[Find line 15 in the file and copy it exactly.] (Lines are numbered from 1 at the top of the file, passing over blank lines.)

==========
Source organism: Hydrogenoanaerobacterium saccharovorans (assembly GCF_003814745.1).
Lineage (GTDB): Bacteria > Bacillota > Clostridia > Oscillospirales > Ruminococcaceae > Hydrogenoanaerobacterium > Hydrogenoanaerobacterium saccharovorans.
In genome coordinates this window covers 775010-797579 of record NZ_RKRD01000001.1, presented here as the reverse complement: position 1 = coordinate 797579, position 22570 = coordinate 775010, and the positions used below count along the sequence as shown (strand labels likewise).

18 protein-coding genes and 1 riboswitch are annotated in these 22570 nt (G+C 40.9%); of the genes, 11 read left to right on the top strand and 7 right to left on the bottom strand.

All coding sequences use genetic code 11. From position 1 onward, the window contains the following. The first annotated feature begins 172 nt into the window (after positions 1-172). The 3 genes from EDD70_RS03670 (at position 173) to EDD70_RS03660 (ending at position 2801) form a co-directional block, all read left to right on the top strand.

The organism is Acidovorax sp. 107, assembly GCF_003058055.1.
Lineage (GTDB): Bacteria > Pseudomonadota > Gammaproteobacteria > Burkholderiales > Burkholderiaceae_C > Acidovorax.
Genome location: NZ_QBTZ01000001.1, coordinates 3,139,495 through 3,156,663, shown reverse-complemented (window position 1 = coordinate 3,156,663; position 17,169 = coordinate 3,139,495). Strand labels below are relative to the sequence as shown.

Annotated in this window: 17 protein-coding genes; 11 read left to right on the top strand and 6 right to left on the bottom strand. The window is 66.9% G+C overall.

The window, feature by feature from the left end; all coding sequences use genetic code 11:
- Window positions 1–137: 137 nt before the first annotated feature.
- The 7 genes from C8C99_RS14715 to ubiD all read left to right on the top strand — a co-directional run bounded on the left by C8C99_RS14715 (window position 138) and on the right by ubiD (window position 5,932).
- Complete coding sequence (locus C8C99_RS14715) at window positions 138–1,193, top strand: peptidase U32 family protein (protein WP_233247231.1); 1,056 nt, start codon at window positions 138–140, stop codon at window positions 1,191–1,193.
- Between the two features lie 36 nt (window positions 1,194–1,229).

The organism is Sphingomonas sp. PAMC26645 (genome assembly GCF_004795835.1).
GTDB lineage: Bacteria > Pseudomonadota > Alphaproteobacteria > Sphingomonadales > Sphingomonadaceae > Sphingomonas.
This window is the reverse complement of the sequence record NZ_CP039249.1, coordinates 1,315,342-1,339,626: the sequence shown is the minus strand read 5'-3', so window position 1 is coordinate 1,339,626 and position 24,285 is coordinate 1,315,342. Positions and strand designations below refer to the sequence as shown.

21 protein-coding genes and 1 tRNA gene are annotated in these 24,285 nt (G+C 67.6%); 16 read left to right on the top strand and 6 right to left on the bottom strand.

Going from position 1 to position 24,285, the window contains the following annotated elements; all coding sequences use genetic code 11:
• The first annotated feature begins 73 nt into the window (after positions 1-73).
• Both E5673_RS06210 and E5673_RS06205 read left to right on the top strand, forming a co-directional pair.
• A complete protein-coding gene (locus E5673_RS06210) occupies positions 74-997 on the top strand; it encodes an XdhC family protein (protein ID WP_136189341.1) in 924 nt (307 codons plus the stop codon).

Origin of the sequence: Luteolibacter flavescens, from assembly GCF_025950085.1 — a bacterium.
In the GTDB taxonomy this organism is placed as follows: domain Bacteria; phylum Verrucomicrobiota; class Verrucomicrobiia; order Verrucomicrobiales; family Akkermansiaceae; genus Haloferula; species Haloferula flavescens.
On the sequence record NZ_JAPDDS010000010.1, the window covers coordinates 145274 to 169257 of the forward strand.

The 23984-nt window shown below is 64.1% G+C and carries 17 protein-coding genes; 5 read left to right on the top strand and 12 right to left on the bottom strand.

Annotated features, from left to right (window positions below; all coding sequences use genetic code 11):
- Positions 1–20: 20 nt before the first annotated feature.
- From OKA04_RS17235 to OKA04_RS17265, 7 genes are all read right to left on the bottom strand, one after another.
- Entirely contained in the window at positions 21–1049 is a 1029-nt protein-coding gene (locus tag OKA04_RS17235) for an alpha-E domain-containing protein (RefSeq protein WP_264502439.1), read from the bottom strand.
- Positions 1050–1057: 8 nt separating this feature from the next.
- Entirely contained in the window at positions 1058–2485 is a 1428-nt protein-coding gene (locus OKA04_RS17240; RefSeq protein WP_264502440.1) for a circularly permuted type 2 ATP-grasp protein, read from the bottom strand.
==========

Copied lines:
The organism is Sphingomonas sp. PAMC26645 (genome assembly GCF_004795835.1).